Usage of {:ok, result} / :error vs {:some, result} / :none

Rust has a very nice semantics for Option<T> and Result<T,E> These two have similar uses but have a clear distinction about expectations. Option is used when the returned value can be Some<T> or None whereas Result<T,E> is used when the returned value can be an Ok(T) or an Err(E). In Erlang and Elixir we usually see a return value of {:ok, result} or an {:error, error}, this makes sense when there are 2 possible outcomes success and a failure. However, in some cases we expect value to be present or absent, in those cases a tuple containing {:some, result} or a an atom :none seems more expressive. However there is also the possiblity of using result and nil if the result is not present. Using {:some, result} / :none will make the receiver handle both the scenarios and seems like a good way to write code. However, I haven’t seen a lot of elixir code which does this or a variation of this. I’d love to hear how you guys write these type of functions.


I agree, but I don’t know that this needs to be an either/or kind of decision. What about:

{:ok, result}
{:error, error}

The with/do/else pattern I feel encourages more readable response atoms. I wound up with this recently:

      client_ip = get_client_ip(request_ip, params),
      {:ok, location} <- Geoip.lookup_ip(client_ip),
      true <- should_search?(location, parse_exclusion_zone(params)),
      query = build_search_query(%SearchQuery{}, location, params),
      {:ok, results} <-,
      Analytics.track(results, client_ip, "api", "search_results")
) do
      json conn, results
  {:error, :location_not_found} ->
    Logger.error("Unable to find the location for: #{get_client_ip(request_ip, params)}")
    # Need to make this an error message of some sort to explain what's going on.
    json conn, []
  :user_in_exclusion_zone ->"User is too close to the exclusion box")
    # Need to make this an error message of some sort to explain what's going on.
    json conn, []
  other ->
    json conn, []

should_search could have just returned false, but with the with() pattern, I instead returned :user_in_exclusion_zone to make the code less brittle and easier to read.


The Erlang ecosystem (and thus much of Elixir’s) uses:

{:ok, result} / :error
– or –
{:ok, result} / {:error, reason}
– or –
:ok / {:error, reason}
– or –
:ok / :error

Depending on what information needs to be returned. Consequently I’m a fan of the Exceptional Elixir Package as it wraps all of the above, and exceptions, and other things all into a single interface that is wonderfully easy to pipe around. ^.^


I’ve also seen code where people use [result] if there is a result, and [] if there is none.
Lists are of course a more general way of Rust’s Option<T> or Haskell’s Maybe type, as besides no result and one result, they might also contain two, three, etc. results.


This is exactly what I’ve done in a library I’m working on. It certainly works well and expresses all the scenarios, but :none isn’t very idiomatic, is it?

What about this alternative?

{:ok, {result}}
{:ok, {}}
{:error, error}

I also question whether nesting result in a tuple this way or passing around {} are idiomatic.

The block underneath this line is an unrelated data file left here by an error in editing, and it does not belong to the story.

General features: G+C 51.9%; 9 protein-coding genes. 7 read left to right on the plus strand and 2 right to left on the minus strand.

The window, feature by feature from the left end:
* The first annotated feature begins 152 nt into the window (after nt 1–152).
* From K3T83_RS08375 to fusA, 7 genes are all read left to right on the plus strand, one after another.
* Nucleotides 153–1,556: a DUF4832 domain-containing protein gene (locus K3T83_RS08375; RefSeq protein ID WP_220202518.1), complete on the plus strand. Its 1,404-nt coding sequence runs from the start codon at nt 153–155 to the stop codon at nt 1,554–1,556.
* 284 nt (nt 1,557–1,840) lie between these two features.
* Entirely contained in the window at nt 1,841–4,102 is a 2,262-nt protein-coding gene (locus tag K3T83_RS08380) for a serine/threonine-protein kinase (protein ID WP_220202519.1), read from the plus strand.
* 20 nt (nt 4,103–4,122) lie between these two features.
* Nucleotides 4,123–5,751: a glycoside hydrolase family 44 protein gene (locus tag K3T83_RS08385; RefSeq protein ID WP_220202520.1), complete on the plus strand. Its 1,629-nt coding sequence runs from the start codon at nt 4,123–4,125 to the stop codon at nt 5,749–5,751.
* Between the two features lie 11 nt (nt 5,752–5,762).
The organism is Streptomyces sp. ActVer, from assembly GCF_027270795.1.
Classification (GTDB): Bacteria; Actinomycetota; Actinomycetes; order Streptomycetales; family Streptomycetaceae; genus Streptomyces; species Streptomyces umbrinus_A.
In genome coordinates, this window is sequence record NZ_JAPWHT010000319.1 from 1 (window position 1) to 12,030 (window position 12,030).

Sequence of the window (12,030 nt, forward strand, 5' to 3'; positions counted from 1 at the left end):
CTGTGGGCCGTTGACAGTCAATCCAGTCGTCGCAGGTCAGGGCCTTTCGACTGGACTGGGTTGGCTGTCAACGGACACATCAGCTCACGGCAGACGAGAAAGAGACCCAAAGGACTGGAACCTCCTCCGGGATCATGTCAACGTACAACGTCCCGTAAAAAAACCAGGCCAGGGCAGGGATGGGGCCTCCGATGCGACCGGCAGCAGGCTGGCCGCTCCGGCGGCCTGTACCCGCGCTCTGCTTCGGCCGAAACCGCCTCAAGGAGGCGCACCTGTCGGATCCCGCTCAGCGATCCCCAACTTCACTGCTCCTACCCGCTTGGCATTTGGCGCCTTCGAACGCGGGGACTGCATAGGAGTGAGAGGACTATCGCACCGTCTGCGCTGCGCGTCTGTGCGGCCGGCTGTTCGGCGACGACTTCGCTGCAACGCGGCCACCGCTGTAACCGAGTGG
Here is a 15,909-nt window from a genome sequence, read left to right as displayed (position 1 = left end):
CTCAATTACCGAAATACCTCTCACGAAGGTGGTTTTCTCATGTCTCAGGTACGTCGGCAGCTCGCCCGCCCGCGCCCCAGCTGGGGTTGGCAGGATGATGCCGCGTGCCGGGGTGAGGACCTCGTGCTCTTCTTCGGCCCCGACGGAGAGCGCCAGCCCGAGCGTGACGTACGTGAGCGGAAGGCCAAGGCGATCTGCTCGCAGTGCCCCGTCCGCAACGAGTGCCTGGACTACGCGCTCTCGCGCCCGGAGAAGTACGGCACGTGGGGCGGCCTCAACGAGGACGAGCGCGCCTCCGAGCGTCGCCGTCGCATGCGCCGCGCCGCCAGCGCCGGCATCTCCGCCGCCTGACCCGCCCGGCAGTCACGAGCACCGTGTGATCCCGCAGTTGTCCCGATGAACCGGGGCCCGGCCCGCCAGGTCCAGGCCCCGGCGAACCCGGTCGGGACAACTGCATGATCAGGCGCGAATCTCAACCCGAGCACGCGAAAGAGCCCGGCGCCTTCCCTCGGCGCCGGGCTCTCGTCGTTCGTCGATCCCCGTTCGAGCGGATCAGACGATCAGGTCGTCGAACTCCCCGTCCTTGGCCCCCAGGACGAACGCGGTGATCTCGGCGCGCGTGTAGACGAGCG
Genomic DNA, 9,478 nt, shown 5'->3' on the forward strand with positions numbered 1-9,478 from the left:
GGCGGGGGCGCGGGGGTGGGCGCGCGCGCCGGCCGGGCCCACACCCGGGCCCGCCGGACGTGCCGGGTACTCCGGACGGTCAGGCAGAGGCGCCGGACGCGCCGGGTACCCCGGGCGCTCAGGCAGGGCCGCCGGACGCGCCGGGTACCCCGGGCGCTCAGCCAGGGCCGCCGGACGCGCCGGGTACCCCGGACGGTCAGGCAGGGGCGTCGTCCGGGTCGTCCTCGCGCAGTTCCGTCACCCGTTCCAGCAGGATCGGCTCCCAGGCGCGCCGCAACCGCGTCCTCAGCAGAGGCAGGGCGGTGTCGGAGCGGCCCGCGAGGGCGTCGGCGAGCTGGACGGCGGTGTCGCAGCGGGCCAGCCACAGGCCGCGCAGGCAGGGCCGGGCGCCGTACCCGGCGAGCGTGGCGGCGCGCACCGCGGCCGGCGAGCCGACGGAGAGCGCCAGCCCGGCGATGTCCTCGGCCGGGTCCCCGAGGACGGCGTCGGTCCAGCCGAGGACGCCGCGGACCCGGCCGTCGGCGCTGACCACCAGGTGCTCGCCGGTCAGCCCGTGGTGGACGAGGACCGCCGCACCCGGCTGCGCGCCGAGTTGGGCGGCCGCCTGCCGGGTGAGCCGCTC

The way to indicate a successful status for something that isn’t expected to return an actual result would normally be simply :ok. If one or more results are expected, but can be empty, then {:ok, []} / {:ok, [some, results]}.

If it’s something like initializing a connection or whatnot, I’d expect {:ok, the_thing} or {:error, :because_reasons}.

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What if exactly zero or one results are expected and errors are possible? Using a result list works, but doesn’t convey there can be no more than one result.

Maybe using a list even when you don’t anticipate ever needing to return multiple results is wise because it:

  1. encourages callers to handle the possibility and
  2. gives you the option to return more results in the future
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Hmm… well, not sure actually - do you have an example? I’ve mostly never been in that situation :slight_smile:

Unless you mean things like eg. looking up a key in a KV store; then I’d expect one or more of a couple of different interfaces to be available:

  • give me a value, or give me death! (eg; if key is found, return value… else, raise exception)
  • give me a value, or an error (eg; {:error, :not_found})
  • give me a value, or some default (that you specify, but a reasonable preselected one is nil)

I’d use the option that suits my particular situation.

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A lookup function to a KV store was exactly what I was about to suggest.

Having the caller provide a default with a fallback to nil is pretty good, but not perfect. If the KV store can have any arbitrary term as a value you don’t know in advance whether nil or any other value is guaranteed to not be returned as a positive result. If I call get(kv_store, k) and get nil does that mean the KV explicitly maps k to nil or there is no key k yet? To know for sure I’d have to call get(kv_store, k, :another_default) and check whether I still get nil or :another_default.

For that reason, I think it’s best to wrap the positive result somehow. A list is one option, but again it doesn’t convey that there can’t be multiple values associated with a single key.